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Baltimore, MD—Carnegie’s educational outreach program, BioEYES, will be the recipient of the 2012 Viktor Hamburger Outstanding Educator Prize from the Society for Developmental Biology. BioEYES...
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Baltimore, MD—Director Emeritus Donald Brown, of Carnegie’s Department of Embryology, receives the prestigious 2012 Lasker-Koshland Special Achievement Award in Medical Science “For exceptional...
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Every high school biology class learns about the process of mitosis, the series of steps through which a cell divides itself into two daughter cells, each with the same genetic material. Mitosis...
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Explore Carnegie Science

Coral and legume roots. New staff scientists study symbiosis in these systems.
August 19, 2020

Baltimore, MD— Carnegie’s Department of Embryology welcomes two new Staff Scientists, both of whom specialize in researching the symbiotic relationships between species.

Brittany Belin joined Carnegie this month from Caltech and Phillip Cleves will arrive in September from Stanford University. Although their work approaches the issue using different organisms, their investigations are important to understanding survival mechanisms in the increasingly stressful conditions caused by climate change.

Belin’s postdoctoral research focused on soil bacteria called rhizobia, which form symbiotic relationships with legumes such as soybeans and alfalfa. The microbes

Experimental zebrafish larvae, courtesy Navid Marvi.
August 7, 2020

Baltimore, MD—New work led by Carnegie’s Meredith Wilson and Steve Farber identifies a potential therapeutic target for clogged arteries and other health risks that stem from an excess of harmful fats in the bloodstream.  Their findings are published by PLOS Genetics.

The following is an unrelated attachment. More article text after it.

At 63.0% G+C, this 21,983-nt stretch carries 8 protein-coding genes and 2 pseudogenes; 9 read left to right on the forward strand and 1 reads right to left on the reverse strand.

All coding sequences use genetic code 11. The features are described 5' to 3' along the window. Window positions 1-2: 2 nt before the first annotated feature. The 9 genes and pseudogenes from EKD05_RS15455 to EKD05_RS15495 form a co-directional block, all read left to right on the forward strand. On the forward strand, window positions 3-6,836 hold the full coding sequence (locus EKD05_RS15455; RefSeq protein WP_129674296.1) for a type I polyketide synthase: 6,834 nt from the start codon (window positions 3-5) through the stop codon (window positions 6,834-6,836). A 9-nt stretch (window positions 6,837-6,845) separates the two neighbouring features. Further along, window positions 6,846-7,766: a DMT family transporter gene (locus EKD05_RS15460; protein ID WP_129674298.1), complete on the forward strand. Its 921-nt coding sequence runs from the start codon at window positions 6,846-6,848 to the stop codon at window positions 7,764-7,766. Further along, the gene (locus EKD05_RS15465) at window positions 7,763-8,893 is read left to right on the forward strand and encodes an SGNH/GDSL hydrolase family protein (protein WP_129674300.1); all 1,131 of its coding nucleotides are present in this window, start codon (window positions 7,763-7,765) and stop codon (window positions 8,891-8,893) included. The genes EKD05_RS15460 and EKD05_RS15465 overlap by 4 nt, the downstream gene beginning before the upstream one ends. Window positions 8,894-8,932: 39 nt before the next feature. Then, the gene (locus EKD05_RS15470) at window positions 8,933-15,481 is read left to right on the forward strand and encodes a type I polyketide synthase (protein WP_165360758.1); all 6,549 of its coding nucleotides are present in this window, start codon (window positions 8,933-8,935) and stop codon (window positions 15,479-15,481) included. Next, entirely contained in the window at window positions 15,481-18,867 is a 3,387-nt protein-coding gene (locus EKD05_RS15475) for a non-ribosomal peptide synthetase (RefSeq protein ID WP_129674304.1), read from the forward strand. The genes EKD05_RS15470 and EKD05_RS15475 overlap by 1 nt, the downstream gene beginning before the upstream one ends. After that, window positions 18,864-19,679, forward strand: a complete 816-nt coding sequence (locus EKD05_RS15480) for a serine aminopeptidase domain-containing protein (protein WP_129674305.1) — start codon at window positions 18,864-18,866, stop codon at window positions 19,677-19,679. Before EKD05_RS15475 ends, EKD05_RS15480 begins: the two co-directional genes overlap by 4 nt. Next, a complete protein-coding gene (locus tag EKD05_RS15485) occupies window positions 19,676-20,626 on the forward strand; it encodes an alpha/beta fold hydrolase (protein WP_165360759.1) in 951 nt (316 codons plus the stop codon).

“Cardiovascular disease occurs when lipids from the blood plasma are deposited in the walls of blood vessels, ultimately restricting blood flow,” explained Farber, who specializes in elucidating how cells process lipids. “This complex disease affects about a third of the world’s population, so improving our understanding of the mechanisms that regulate the levels of

Xenia in Carnegie's coral facility, courtesy Carnegie Embryology
June 17, 2020

Baltimore, MD— New work from a team of Carnegie cell, genomic, and developmental biologists solves a longstanding marine science mystery that could aid coral conservation. The researchers identified the type of cell that enables a soft coral to recognize and take up the photosynthetic algae with which it maintains a symbiotic relationship, as well as the genes responsible for this transaction.

Their breakthrough research is published in Nature.

Corals are marine invertebrates that build large exoskeletons from which reefs are constructed. But this architecture is only possible because of a mutually beneficial relationship between the coral and various species of

Yixian Zheng
March 11, 2020

Baltimore, MD— Carnegie’s Director of Embryology Yixian Zheng is one of 15 scientists awarded a grant from the Gordon and Betty Moore Foundation to support research on symbiosis in aquatic systems.

For the past two years, Zheng and her colleagues have been working to elucidate the molecular mechanisms of endosymbiosis in the relationships between coral and jellyfish and the photosynthetic algal species that they host. She has been building on Carnegie’s longstanding tradition of model organism development to begin revealing the genetics underlying the uptake and sustenance of symbiotic dinoflagellates by the soft coral species Xenia.

“I have always

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In mammals, most lipids, such as fatty acids and cholesterol, are absorbed into the body via the small intestine. The complexity of the cells and fluids that inhabit this organ make it very difficult to study in a laboratory setting. The goal of the Farber lab is to better understand the cell and molecular biology of lipids within digestive organs by exploiting the many unique attributes of the clear zebrafish larva  to visualize lipid uptake and processing in real time.  Given their utmost necessity for proper cellular function, it is not surprising that defects in lipid metabolism underlie a number of human diseases, including obesity, diabetes, and atherosclerosis.